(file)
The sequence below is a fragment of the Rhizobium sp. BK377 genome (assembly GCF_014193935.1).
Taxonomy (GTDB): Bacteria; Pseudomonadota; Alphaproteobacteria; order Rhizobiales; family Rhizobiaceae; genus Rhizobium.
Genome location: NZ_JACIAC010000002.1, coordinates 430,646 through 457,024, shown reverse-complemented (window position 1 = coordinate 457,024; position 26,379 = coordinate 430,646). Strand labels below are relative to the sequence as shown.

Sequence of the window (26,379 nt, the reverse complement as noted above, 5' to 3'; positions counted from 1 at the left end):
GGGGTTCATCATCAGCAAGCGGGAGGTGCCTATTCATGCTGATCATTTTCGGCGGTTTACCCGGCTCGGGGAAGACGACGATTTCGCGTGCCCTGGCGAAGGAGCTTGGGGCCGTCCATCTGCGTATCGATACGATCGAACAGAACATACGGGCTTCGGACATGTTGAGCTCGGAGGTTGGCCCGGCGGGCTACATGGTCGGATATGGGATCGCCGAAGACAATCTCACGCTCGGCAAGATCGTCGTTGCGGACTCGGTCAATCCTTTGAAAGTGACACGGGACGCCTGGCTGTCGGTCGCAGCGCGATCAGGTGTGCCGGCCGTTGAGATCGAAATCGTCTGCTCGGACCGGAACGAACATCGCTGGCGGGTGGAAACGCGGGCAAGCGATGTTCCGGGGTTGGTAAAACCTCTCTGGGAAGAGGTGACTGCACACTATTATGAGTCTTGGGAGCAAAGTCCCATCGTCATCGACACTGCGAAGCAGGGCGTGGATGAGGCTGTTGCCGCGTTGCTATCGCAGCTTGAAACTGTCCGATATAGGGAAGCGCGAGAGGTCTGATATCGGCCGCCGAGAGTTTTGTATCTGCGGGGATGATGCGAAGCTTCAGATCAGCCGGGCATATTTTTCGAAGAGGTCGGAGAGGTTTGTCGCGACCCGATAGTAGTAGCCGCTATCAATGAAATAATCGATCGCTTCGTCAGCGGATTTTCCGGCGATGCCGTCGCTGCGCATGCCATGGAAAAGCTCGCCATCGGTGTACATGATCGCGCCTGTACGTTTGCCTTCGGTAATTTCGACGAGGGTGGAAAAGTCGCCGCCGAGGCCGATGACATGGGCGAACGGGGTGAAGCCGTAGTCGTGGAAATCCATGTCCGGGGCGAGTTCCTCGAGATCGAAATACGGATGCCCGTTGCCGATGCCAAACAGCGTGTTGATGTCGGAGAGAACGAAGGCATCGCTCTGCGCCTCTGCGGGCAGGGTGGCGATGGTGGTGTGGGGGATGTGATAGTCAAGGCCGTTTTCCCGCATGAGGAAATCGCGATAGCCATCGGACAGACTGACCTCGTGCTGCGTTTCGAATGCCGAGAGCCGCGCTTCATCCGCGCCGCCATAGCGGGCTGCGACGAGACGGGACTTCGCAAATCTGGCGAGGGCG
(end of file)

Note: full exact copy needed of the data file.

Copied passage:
The sequence below is a fragment of the Rhizobium sp. BK377 genome (assembly GCF_014193935.1).
Taxonomy (GTDB): Bacteria; Pseudomonadota; Alphaproteobacteria; order Rhizobiales; family Rhizobiaceae; genus Rhizobium.
Genome location: NZ_JACIAC010000002.1, coordinates 430,646 through 457,024, shown reverse-complemented (window position 1 = coordinate 457,024; position 26,379 = coordinate 430,646). Strand labels below are relative to the sequence as shown.

Sequence of the window (26,379 nt, the reverse complement as noted above, 5' to 3'; positions counted from 1 at the left end):
GGGGTTCATCATCAGCAAGCGGGAGGTGCCTATTCATGCTGATCATTTTCGGCGGTTTACCCGGCTCGGGGAAGACGACGATTTCGCGTGCCCTGGCGAAGGAGCTTGGGGCCGTCCATCTGCGTATCGATACGATCGAACAGAACATACGGGCTTCGGACATGTTGAGCTCGGAGGTTGGCCCGGCGGGCTACATGGTCGGATATGGGATCGCCGAAGACAATCTCACGCTCGGCAAGATCGTCGTTGCGGACTCGGTCAATCCTTTGAAAGTGACACGGGACGCCTGGCTGTCGGTCGCAGCGCGATCAGGTGTGCCGGCCGTTGAGATCGAAATCGTCTGCTCGGACCGGAACGAACATCGCTGGCGGGTGGAAACGCGGGCAAGCGATGTTCCGGGGTTGGTAAAACCTCTCTGGGAAGAGGTGACTGCACACTATTATGAGTCTTGGGAGCAAAGTCCCATCGTCATCGACACTGCGAAGCAGGGCGTGGATGAGGCTGTTGCCGCGTTGCTATCGCAGCTTGAAACTGTCCGATATAGGGAAGCGCGAGAGGTCTGATATCGGCCGCCGAGAGTTTTGTATCTGCGGGGATGATGCGAAGCTTCAGATCAGCCGGGCATATTTTTCGAAGAGGTCGGAGAGGTTTGTCGCGACCCGATAGTAGTAGCCGCTATCAATGAAATAATCGATCGCTTCGTCAGCGGATTTTCCGGCGATGCCGTCGCTGCGCATGCCATGGAAAAGCTCGCCATCGGTGTACATGATCGCGCCTGTACGTTTGCCTTCGGTAATTTCGACGAGGGTGGAAAAGTCGCCGCCGAGGCCGATGACATGGGCGAACGGGGTGAAGCCGTAGTCGTGGAAATCCATGTCCGGGGCGAGTTCCTCGAGATCGAAATACGGATGCCCGTTGCCGATGCCAAACAGCGTGTTGATGTCGGAGAGAACGAAGGCATCGCTCTGCGCCTCTGCGGGCAGGGTGGCGATGGTGGTGTGGGGGATGTGATAGTCAAGGCCGTTTTCCCGCATGAGGAAATCGCGATAGCCATCGGACAGACTGACCTCGTGCTGCGTTTCGAATGCCGAGAGCCGCGCTTCATCCGCGCCGCCATAGCGGGCTGCGACGAGACGGGACTTCGCAAATCTGGCGAGGGCG